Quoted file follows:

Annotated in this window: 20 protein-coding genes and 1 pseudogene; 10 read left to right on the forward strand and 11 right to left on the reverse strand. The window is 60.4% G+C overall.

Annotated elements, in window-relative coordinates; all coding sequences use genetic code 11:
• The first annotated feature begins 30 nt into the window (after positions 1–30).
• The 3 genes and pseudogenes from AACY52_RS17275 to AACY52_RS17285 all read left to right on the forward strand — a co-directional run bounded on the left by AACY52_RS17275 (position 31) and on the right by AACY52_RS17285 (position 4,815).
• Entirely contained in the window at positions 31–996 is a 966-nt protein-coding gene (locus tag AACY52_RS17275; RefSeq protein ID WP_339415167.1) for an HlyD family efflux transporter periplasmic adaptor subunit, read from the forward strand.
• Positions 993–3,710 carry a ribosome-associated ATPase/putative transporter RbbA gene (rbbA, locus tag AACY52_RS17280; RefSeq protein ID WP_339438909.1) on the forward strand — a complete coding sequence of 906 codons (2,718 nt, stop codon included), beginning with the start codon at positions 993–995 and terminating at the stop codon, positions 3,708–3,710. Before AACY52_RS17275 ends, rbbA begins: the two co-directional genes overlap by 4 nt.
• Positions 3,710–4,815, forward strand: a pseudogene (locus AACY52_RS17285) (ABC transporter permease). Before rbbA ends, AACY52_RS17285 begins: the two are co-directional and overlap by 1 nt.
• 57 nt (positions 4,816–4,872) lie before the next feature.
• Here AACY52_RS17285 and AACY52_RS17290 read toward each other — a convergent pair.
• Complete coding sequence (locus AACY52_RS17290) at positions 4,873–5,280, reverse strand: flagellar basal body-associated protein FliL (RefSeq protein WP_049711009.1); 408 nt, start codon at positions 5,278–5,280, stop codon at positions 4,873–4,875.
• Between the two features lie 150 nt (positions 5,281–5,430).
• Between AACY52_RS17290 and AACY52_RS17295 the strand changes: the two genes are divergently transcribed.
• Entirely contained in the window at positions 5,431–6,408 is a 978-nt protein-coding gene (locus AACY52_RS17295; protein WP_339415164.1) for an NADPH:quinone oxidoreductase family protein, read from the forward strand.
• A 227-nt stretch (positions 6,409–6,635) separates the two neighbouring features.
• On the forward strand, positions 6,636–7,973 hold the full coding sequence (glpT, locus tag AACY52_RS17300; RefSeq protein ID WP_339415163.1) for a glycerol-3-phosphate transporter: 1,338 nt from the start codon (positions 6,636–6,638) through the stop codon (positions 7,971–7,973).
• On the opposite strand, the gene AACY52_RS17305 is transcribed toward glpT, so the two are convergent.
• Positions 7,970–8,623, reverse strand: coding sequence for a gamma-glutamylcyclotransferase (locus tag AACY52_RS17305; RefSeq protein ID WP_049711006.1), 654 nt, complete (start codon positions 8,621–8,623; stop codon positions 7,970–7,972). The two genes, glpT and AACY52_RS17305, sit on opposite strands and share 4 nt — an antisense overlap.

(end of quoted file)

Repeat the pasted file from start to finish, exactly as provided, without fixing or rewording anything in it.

Annotated in this window: 20 protein-coding genes and 1 pseudogene; 10 read left to right on the forward strand and 11 right to left on the reverse strand. The window is 60.4% G+C overall.

Annotated elements, in window-relative coordinates; all coding sequences use genetic code 11:
• The first annotated feature begins 30 nt into the window (after positions 1–30).
• The 3 genes and pseudogenes from AACY52_RS17275 to AACY52_RS17285 all read left to right on the forward strand — a co-directional run bounded on the left by AACY52_RS17275 (position 31) and on the right by AACY52_RS17285 (position 4,815).
• Entirely contained in the window at positions 31–996 is a 966-nt protein-coding gene (locus tag AACY52_RS17275; RefSeq protein ID WP_339415167.1) for an HlyD family efflux transporter periplasmic adaptor subunit, read from the forward strand.
• Positions 993–3,710 carry a ribosome-associated ATPase/putative transporter RbbA gene (rbbA, locus tag AACY52_RS17280; RefSeq protein ID WP_339438909.1) on the forward strand — a complete coding sequence of 906 codons (2,718 nt, stop codon included), beginning with the start codon at positions 993–995 and terminating at the stop codon, positions 3,708–3,710. Before AACY52_RS17275 ends, rbbA begins: the two co-directional genes overlap by 4 nt.
• Positions 3,710–4,815, forward strand: a pseudogene (locus AACY52_RS17285) (ABC transporter permease). Before rbbA ends, AACY52_RS17285 begins: the two are co-directional and overlap by 1 nt.
• 57 nt (positions 4,816–4,872) lie before the next feature.
• Here AACY52_RS17285 and AACY52_RS17290 read toward each other — a convergent pair.
• Complete coding sequence (locus AACY52_RS17290) at positions 4,873–5,280, reverse strand: flagellar basal body-associated protein FliL (RefSeq protein WP_049711009.1); 408 nt, start codon at positions 5,278–5,280, stop codon at positions 4,873–4,875.
• Between the two features lie 150 nt (positions 5,281–5,430).
• Between AACY52_RS17290 and AACY52_RS17295 the strand changes: the two genes are divergently transcribed.
• Entirely contained in the window at positions 5,431–6,408 is a 978-nt protein-coding gene (locus AACY52_RS17295; protein WP_339415164.1) for an NADPH:quinone oxidoreductase family protein, read from the forward strand.
• A 227-nt stretch (positions 6,409–6,635) separates the two neighbouring features.
• On the forward strand, positions 6,636–7,973 hold the full coding sequence (glpT, locus tag AACY52_RS17300; RefSeq protein ID WP_339415163.1) for a glycerol-3-phosphate transporter: 1,338 nt from the start codon (positions 6,636–6,638) through the stop codon (positions 7,971–7,973).
• On the opposite strand, the gene AACY52_RS17305 is transcribed toward glpT, so the two are convergent.
• Positions 7,970–8,623, reverse strand: coding sequence for a gamma-glutamylcyclotransferase (locus tag AACY52_RS17305; RefSeq protein ID WP_049711006.1), 654 nt, complete (start codon positions 8,621–8,623; stop codon positions 7,970–7,972). The two genes, glpT and AACY52_RS17305, sit on opposite strands and share 4 nt — an antisense overlap.